510. Not Synced
    They have this product called Microsoft dynamics AX.
  511. Not Synced
    You're probably wondering what that is.
  512. Not Synced
    It's an EOP solution that can increase your speed of doing business, work smarter with connected operations and drive business performance.
  513. Not Synced
    You're probably wondering what Microsoft dynamics AX is.
  514. Not Synced
    This is directly from their website, by the way.
  515. Not Synced
    I spent like half an hour on there.
  516. Not Synced
    I have no idea.
    [ Laughter ]
    EOP has never made sense  I don't know.
  517. Not Synced
    But what is kind of cool is how they're using WordPress.
  518. Not Synced
    And this was driven by WebDevStudio.
  519. Not Synced
    So what's going on here, Microsoft XP, there's like wookie sites.
  520. Not Synced
    In 29 languages so people all over the world creating hundreds and hundreds of pages that go into what I can tell looks like a wookietype system.
  521. Not Synced
    And it goes to the REST API and talks to the dynamics and is able to display it.
  522. Not Synced
    Which I thought was interesting.
  523. Not Synced
    And some day I'll figure out how to use it.
    Another one that I understood a little better came from the nomad base.
  524. Not Synced
    When I signed up, I saw tons of people.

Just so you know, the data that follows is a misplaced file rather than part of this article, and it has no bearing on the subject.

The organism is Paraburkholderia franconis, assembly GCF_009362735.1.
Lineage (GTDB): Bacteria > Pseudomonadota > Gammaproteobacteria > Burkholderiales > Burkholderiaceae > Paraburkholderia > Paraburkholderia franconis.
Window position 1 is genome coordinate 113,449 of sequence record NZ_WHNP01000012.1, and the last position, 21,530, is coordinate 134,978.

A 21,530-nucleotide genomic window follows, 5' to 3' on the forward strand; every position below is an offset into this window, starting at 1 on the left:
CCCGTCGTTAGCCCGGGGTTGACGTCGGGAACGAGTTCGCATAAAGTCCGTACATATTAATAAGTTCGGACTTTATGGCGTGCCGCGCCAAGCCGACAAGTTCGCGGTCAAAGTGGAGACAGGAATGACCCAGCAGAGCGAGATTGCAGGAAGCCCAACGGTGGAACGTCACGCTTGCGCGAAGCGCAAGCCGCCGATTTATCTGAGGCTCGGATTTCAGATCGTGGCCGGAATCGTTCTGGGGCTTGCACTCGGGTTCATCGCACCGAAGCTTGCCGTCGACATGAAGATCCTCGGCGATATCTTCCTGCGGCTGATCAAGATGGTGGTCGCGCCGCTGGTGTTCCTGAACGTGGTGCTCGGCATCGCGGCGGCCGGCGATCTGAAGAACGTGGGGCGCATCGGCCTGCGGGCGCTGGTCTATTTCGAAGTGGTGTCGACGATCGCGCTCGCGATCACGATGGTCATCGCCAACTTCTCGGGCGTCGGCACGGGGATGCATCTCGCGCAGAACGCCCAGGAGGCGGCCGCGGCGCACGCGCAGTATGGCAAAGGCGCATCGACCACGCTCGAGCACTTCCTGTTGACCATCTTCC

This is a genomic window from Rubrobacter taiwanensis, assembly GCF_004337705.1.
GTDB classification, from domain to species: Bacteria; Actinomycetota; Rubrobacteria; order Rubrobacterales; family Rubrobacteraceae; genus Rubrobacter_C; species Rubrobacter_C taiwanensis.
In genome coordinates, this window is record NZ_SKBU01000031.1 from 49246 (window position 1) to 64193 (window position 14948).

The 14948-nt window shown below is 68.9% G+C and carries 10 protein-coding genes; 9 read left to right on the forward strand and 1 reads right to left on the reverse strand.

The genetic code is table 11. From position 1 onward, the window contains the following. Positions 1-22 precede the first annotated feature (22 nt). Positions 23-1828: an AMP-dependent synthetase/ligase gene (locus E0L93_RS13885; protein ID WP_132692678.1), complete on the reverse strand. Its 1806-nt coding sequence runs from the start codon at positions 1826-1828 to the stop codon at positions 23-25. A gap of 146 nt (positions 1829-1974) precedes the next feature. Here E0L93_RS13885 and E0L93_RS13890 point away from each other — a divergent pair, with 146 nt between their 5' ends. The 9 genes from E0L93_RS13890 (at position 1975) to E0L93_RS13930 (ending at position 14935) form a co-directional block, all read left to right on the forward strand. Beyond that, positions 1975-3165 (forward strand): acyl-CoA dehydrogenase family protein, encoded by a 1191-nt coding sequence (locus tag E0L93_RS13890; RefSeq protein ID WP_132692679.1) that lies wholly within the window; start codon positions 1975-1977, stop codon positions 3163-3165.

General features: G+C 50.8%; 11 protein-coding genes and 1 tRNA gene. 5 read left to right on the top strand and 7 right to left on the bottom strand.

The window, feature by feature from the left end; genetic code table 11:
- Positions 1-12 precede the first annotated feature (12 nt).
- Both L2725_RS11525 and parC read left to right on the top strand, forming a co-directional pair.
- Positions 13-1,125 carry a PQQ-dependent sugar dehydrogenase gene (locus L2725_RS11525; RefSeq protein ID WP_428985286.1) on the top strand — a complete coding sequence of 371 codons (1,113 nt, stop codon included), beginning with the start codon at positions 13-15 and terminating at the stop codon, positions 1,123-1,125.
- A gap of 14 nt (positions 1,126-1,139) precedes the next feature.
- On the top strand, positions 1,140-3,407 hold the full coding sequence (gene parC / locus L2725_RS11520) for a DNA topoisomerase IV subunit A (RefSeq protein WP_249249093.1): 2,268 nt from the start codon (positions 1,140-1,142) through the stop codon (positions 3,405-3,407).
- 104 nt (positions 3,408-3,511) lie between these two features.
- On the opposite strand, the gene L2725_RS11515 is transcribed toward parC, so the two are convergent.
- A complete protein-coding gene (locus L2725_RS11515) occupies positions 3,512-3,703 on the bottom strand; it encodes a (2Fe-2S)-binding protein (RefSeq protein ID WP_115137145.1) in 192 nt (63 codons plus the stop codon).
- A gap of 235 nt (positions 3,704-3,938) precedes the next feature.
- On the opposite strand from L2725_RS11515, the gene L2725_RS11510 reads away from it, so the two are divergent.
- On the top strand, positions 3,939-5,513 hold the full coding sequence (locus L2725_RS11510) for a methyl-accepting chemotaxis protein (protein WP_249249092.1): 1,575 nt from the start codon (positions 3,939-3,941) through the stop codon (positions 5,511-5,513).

525. Not Synced
    So basically nomad base is a tool for digital nomads or people who travel a lot.
  526. Not Synced
    And what it does it can pull in different social networks.
  527. Not Synced
    And show where people are all over the world.
  528. Not Synced
    And show where people are going.
  529. Not Synced
    So you can see like in this particular city, Costa Rica, okay.
  530. Not Synced
    I have some friends down there or hopefully tell if someone is in the same city which I thought was pretty cool.
  531. Not Synced
    So this is all react.
  532. Not Synced
    It's combined with Google maps.
  533. Not Synced
    Is it react? Map box and react.
  534. Not Synced
    Got it.
    Showing you basically entire JavaScript talking to WordPress on the back end.
  535. Not Synced
    When you register and store everything it's all going into the WordPress database.
    The final one is StoryCorps.
  536. Not Synced
    You might have heard of this from NPR.
  537. Not Synced
    They're pretty amazing, right? This is a good crowd.
    So StoryCorps is an independent nonprofit whose project is to honor and celebrate the lives of everyday Americans by linking to their stories.
  538. Not Synced
    And they have their NPR show, but they actually have a TED prize grant so they work with 10up.
  539. Not Synced
    This thing called StoryCorps.me.
  540. Not Synced
    It's an application, actually.
  541. Not Synced
    You can download it and interview someone StoryCorps style.
  542. Not Synced
    You've got to get your NPR voice going.
  543. Not Synced
    And record it.
  544. Not Synced
    And what it actually does is build the website from the iOS app use the REST API with something not even on the web.
  545. Not Synced